Chelated Zinc: Your Essential Guide to This Essential Mineral

By Tiffany Ayuda

In the world of essential minerals and vitamins, zinc might not get as much hype as iron or vitamin C or D, but you definitely don’t want to skimp on this important mineral. Zinc plays a vital role in strengthening your immunity, healing wounds, protein synthesis (aka, creating protein), as well as supporting a healthy pregnancy.

While zinc deficiencies are rare, having certain health conditions, such as Crohn’s, ulcerative colitis, and chronic liver disease, can make it difficult for your body to fully absorb the zinc in food, per the National Institutes of Health (NIH). Moreover, vegetarians and vegans may have a harder time getting adequate amounts of zinc because they don’t eat animal products, which have the most bioavailable zinc. This, our friends, is where chelated zinc comes in.

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What Is Chelated Zinc?

Chelated zinc is a supplemental form of zinc that makes it easier for your body to absorb the mineral. It has a chelating agent that binds to elemental zinc to make it more easily absorbed by your body. Chelated zinc is usually made of organic compounds (acetic, citric, gluconic, orotic, and picolinic acid) or amino acids (aspartic acid, methionine, and monomethionine), but it’s also available with inorganic compounds.

According to Mount Sinai Icahn School of Medicine, the most easily absorbable forms of zinc are zinc picolinate, zinc acetate, zinc glycinate, and zinc monomethionine. You can get chelated zinc in capsules, tablets, lozenges, or as a liquid.

But before you introduce a chelated zinc supplement into your routine, it’s important to first consult your doctor, who can confirm a zinc deficiency and recommend a proper dosage. If you consume too much zinc, it can lead to toxicity. Some signs of toxicity include nausea and vomiting, abdominal pain, poor appetite, headache, and diarrhea.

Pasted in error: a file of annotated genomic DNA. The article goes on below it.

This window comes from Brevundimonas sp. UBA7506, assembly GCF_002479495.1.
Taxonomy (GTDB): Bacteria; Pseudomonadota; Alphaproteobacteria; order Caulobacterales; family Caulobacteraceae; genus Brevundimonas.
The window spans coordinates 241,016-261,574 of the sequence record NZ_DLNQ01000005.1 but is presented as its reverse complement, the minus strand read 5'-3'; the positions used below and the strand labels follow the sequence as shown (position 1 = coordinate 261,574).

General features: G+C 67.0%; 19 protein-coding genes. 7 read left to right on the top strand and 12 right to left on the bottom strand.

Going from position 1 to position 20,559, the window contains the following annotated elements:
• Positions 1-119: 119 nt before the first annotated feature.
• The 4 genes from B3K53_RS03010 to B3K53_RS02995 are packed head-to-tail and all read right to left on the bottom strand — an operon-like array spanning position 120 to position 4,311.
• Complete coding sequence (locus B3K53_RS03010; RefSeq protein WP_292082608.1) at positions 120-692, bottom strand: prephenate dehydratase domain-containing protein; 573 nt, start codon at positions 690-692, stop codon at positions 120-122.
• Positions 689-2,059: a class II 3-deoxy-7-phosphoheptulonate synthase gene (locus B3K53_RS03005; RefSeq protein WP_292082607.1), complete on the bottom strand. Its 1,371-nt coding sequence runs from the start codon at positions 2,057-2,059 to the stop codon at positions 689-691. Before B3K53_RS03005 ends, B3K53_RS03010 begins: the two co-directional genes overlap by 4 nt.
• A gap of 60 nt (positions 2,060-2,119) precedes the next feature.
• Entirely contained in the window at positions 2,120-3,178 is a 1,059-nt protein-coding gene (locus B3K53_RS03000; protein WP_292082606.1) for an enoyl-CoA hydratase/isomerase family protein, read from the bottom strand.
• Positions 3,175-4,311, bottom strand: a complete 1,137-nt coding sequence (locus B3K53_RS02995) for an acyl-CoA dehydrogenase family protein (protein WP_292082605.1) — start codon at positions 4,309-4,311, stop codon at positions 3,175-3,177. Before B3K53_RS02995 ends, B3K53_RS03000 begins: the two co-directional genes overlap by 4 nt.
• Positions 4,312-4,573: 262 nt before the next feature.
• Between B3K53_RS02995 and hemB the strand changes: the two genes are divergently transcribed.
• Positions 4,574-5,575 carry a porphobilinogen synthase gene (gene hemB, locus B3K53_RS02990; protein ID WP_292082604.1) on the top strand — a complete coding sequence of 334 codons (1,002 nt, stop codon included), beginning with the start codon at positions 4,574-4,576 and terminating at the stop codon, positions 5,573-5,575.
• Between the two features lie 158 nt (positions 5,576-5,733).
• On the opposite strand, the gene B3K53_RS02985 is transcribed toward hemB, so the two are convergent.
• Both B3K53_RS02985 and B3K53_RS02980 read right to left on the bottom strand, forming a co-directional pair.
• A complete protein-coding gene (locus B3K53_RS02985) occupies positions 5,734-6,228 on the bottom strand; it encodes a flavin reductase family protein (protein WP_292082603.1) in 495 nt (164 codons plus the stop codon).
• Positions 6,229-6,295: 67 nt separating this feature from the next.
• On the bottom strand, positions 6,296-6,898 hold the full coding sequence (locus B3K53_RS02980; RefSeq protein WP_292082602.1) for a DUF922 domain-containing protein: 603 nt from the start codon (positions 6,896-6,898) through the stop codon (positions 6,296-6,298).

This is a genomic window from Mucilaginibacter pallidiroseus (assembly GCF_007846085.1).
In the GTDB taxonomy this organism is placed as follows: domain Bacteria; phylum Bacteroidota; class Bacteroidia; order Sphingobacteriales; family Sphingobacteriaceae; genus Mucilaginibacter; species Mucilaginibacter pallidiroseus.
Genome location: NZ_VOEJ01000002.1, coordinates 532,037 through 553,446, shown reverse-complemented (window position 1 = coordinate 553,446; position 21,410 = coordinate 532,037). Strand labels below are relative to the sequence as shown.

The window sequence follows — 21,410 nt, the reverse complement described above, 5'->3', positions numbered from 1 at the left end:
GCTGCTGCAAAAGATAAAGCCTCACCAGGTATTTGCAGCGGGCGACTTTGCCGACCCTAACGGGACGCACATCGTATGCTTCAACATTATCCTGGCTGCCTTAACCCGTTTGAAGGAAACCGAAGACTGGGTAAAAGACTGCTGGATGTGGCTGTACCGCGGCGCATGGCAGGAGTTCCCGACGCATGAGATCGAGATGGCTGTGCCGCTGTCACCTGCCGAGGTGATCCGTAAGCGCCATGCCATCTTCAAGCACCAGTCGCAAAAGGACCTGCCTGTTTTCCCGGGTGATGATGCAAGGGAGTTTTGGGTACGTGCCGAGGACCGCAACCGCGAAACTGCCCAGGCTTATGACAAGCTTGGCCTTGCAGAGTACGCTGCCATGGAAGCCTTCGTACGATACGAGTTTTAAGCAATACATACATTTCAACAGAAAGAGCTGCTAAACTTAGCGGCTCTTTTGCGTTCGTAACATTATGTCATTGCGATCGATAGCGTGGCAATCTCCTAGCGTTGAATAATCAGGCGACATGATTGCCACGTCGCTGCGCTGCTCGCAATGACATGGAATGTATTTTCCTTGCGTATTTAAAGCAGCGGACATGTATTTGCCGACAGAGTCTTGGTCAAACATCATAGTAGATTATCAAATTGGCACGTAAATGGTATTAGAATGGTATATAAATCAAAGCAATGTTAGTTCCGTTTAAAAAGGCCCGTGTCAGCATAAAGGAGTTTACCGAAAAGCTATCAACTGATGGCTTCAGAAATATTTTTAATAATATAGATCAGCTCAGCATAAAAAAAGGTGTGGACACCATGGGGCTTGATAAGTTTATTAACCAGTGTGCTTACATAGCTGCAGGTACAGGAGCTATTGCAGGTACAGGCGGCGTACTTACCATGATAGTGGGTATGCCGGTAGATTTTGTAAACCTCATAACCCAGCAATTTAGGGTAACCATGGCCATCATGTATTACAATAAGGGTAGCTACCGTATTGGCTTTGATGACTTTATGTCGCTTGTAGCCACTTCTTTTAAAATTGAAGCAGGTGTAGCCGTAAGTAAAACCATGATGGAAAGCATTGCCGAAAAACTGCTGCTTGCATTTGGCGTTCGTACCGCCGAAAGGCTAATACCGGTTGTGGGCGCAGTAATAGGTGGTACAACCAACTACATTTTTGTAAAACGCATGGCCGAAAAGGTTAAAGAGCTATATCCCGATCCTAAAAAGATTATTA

You also want to make sure that taking chelated zinc won’t contraindicate any medications you’re taking. For example, certain blood pressure medications, antibiotics, and even iron or calcium supplements can interact with zinc, according to Mount Sinai Icahn School of Medicine.

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How Much Zinc You Need

The NIH recommends that men get at least 11 milligrams of zinc daily and women 8 milligrams daily. Those who are pregnant need 11 milligrams and women who are breastfeeding need 12 milligrams daily.

You can get the bulk of your zinc needs from eating a variety of healthy foods. The following foods contain ample amounts of zinc:

  • oysters
  • canned beans
  • fortified cereals
  • yogurt
  • chickpeas
  • beef
  • chicken
  • pork

If you’re deficient, consider speaking to a nutrition coach who can recommend ways to easily increase your daily zinc intake and come up with a well-balanced meal plan designed for your specific nutrition needs.

Benefits of Zinc Supplementation

It can help support your immunity.

Some research shows that zinc can help support your immune system, particularly if you’re immunocompromised. According to a 2019 review in Advances in Nutrition, zinc supplementation can help improve antiviral response against diseases, like the common cold, in people with a deficiency.

Zinc supplementation may also help the common cold in deficient adults, but more research is needed to confirm the immunity benefits of zinc in healthy adults with adequate zinc levels, according to a 2020 review in The American Journal of Tropical Medicine and Hygiene. However, a 2021 meta-analysis in BMJ Open suggests that zinc supplementation may help shorten the duration of cold symptoms in adults without a zinc deficiency.

It can help prevent age-related macular degeneration.

Zinc supplementation has been shown to help delay the progression of age-related macular degeneration, an eye disorder which causes blurred or reduced central vision, in deficient older adults, according to a 2020 review in the International Journal of Molecular Sciences.

(Image: Shutterstock)

About Tiffany Ayuda
Tiffany Ayuda is a Brooklyn-based editor and writer who specializes in fitness, nutrition, health, and wellness. She has held previous editorial roles at Prevention, Eat This, Not That, Daily Burn, and Everyday Health.

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